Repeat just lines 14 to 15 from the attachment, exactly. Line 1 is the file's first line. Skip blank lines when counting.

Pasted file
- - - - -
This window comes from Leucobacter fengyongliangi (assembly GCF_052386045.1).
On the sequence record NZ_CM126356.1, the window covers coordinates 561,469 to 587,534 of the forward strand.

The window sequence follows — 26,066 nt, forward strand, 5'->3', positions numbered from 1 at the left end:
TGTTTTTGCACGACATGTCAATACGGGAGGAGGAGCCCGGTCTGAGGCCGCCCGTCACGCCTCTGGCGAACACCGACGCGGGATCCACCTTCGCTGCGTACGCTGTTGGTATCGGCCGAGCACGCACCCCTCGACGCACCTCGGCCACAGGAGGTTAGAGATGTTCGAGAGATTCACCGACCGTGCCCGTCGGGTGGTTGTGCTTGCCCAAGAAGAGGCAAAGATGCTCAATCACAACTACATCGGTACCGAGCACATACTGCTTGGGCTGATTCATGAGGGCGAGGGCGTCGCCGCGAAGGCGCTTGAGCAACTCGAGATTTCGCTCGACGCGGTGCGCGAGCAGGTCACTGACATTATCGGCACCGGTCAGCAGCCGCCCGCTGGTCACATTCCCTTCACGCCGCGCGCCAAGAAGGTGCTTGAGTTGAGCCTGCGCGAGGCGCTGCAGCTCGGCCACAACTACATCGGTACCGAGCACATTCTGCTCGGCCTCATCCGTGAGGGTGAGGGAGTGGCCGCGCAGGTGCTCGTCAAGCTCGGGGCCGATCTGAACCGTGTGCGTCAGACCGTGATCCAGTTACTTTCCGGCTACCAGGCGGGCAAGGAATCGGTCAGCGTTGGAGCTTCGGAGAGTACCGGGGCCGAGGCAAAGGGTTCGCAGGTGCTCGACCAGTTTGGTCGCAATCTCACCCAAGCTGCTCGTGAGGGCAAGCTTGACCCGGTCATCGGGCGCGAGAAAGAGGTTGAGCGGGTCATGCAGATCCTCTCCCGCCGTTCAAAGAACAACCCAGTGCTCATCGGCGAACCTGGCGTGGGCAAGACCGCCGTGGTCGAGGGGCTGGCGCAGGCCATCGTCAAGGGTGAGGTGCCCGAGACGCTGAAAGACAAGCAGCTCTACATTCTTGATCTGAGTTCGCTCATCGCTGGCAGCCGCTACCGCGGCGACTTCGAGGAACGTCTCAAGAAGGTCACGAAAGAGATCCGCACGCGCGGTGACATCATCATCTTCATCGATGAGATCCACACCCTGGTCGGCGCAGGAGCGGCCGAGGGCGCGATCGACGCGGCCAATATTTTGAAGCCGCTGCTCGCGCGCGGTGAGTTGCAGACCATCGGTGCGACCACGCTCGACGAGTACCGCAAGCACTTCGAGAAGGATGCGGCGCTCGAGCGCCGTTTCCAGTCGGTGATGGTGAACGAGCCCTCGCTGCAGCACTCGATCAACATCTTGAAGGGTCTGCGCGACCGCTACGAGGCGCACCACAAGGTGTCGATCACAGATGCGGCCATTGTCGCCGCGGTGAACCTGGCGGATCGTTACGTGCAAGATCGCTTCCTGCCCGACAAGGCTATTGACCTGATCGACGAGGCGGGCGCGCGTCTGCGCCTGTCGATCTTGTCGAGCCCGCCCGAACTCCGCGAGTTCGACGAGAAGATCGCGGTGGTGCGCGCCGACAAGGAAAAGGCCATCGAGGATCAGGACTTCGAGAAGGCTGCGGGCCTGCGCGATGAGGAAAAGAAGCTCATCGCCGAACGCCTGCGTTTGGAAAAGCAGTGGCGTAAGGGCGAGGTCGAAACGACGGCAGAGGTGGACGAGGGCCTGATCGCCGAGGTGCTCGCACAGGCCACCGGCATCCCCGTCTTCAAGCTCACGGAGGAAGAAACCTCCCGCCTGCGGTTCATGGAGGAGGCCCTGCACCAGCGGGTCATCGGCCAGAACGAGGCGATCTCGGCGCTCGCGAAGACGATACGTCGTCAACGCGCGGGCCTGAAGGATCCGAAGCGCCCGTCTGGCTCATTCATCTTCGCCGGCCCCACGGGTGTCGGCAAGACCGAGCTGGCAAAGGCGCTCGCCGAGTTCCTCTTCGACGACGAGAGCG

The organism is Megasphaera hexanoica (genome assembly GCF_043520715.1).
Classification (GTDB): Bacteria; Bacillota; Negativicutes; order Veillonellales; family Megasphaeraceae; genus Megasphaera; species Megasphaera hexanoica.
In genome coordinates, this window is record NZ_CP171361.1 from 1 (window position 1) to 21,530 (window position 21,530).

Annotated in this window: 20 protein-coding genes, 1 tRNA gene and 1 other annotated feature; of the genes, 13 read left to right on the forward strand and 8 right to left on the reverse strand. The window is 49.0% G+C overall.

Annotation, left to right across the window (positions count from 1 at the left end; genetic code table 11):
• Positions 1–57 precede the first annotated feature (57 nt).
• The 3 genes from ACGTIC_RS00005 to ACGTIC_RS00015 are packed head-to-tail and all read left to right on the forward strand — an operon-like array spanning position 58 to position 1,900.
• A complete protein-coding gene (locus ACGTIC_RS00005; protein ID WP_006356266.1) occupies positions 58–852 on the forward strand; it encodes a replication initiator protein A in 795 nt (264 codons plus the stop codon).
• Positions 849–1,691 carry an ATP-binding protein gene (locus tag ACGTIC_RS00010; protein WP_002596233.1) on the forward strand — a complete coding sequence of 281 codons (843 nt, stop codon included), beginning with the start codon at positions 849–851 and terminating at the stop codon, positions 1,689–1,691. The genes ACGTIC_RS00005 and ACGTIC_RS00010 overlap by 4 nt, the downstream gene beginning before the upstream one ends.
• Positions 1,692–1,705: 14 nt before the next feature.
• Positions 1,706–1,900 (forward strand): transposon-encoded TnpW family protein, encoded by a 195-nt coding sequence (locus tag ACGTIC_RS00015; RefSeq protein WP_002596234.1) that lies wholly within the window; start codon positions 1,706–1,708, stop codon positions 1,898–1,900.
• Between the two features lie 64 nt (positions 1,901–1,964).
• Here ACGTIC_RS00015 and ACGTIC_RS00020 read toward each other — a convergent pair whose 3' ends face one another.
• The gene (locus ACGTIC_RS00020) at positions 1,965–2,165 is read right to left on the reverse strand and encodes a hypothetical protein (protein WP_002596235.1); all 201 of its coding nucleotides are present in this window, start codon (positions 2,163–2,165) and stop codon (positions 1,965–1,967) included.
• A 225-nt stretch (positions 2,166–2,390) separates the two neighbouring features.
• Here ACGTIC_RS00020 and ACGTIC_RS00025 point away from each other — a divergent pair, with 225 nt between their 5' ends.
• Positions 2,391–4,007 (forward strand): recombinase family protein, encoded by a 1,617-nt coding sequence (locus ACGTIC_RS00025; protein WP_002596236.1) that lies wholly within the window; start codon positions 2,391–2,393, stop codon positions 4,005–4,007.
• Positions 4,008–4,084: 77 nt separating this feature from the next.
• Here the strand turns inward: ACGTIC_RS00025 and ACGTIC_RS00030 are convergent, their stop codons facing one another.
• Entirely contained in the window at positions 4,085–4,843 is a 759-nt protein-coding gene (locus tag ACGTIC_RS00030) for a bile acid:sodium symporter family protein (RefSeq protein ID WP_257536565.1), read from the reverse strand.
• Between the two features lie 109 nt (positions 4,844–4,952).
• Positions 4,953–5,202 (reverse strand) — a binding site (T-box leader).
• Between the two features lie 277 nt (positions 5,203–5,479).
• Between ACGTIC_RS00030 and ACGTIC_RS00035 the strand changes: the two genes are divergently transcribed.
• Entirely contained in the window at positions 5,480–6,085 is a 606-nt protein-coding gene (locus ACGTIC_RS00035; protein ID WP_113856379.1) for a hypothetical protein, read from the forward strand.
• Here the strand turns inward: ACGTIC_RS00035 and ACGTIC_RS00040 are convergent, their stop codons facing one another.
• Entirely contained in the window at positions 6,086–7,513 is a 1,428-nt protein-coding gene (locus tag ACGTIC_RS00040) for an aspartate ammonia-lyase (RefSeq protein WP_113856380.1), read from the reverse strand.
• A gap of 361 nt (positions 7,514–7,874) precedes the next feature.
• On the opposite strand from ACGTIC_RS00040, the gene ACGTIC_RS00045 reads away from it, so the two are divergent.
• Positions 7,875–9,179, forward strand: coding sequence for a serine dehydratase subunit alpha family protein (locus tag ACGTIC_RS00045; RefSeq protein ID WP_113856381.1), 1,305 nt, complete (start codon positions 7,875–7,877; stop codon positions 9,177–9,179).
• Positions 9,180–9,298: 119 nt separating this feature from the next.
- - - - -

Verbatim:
• Positions 1,692–1,705: 14 nt before the next feature.
• Positions 1,706–1,900 (forward strand): transposon-encoded TnpW family protein, encoded by a 195-nt coding sequence (locus tag ACGTIC_RS00015; RefSeq protein WP_002596234.1) that lies wholly within the window; start codon positions 1,706–1,708, stop codon positions 1,898–1,900.